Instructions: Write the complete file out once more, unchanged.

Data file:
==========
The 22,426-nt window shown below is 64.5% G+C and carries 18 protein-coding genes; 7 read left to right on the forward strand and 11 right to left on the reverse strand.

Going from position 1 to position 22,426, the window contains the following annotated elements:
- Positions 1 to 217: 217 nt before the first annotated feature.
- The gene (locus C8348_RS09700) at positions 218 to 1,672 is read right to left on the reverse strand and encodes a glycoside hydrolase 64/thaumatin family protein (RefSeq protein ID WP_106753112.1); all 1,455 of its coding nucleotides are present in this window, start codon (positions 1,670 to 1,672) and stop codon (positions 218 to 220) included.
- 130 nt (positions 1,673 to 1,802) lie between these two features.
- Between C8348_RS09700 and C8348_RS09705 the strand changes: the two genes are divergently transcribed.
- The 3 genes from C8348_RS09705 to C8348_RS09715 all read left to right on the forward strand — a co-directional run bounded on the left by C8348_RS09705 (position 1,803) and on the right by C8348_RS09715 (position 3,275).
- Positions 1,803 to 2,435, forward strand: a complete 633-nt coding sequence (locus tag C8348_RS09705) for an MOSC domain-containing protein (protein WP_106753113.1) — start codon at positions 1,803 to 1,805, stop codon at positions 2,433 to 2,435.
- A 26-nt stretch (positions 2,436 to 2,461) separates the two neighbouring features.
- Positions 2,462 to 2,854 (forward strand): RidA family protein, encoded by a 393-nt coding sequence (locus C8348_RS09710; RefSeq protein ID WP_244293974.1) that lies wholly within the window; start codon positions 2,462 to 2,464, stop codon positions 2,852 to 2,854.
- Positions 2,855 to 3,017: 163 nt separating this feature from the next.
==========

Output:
The 22,426-nt window shown below is 64.5% G+C and carries 18 protein-coding genes; 7 read left to right on the forward strand and 11 right to left on the reverse strand.

Going from position 1 to position 22,426, the window contains the following annotated elements:
- Positions 1 to 217: 217 nt before the first annotated feature.
- The gene (locus C8348_RS09700) at positions 218 to 1,672 is read right to left on the reverse strand and encodes a glycoside hydrolase 64/thaumatin family protein (RefSeq protein ID WP_106753112.1); all 1,455 of its coding nucleotides are present in this window, start codon (positions 1,670 to 1,672) and stop codon (positions 218 to 220) included.
- 130 nt (positions 1,673 to 1,802) lie between these two features.
- Between C8348_RS09700 and C8348_RS09705 the strand changes: the two genes are divergently transcribed.
- The 3 genes from C8348_RS09705 to C8348_RS09715 all read left to right on the forward strand — a co-directional run bounded on the left by C8348_RS09705 (position 1,803) and on the right by C8348_RS09715 (position 3,275).
- Positions 1,803 to 2,435, forward strand: a complete 633-nt coding sequence (locus tag C8348_RS09705) for an MOSC domain-containing protein (protein WP_106753113.1) — start codon at positions 1,803 to 1,805, stop codon at positions 2,433 to 2,435.
- A 26-nt stretch (positions 2,436 to 2,461) separates the two neighbouring features.
- Positions 2,462 to 2,854 (forward strand): RidA family protein, encoded by a 393-nt coding sequence (locus C8348_RS09710; RefSeq protein ID WP_244293974.1) that lies wholly within the window; start codon positions 2,462 to 2,464, stop codon positions 2,852 to 2,854.
- Positions 2,855 to 3,017: 163 nt separating this feature from the next.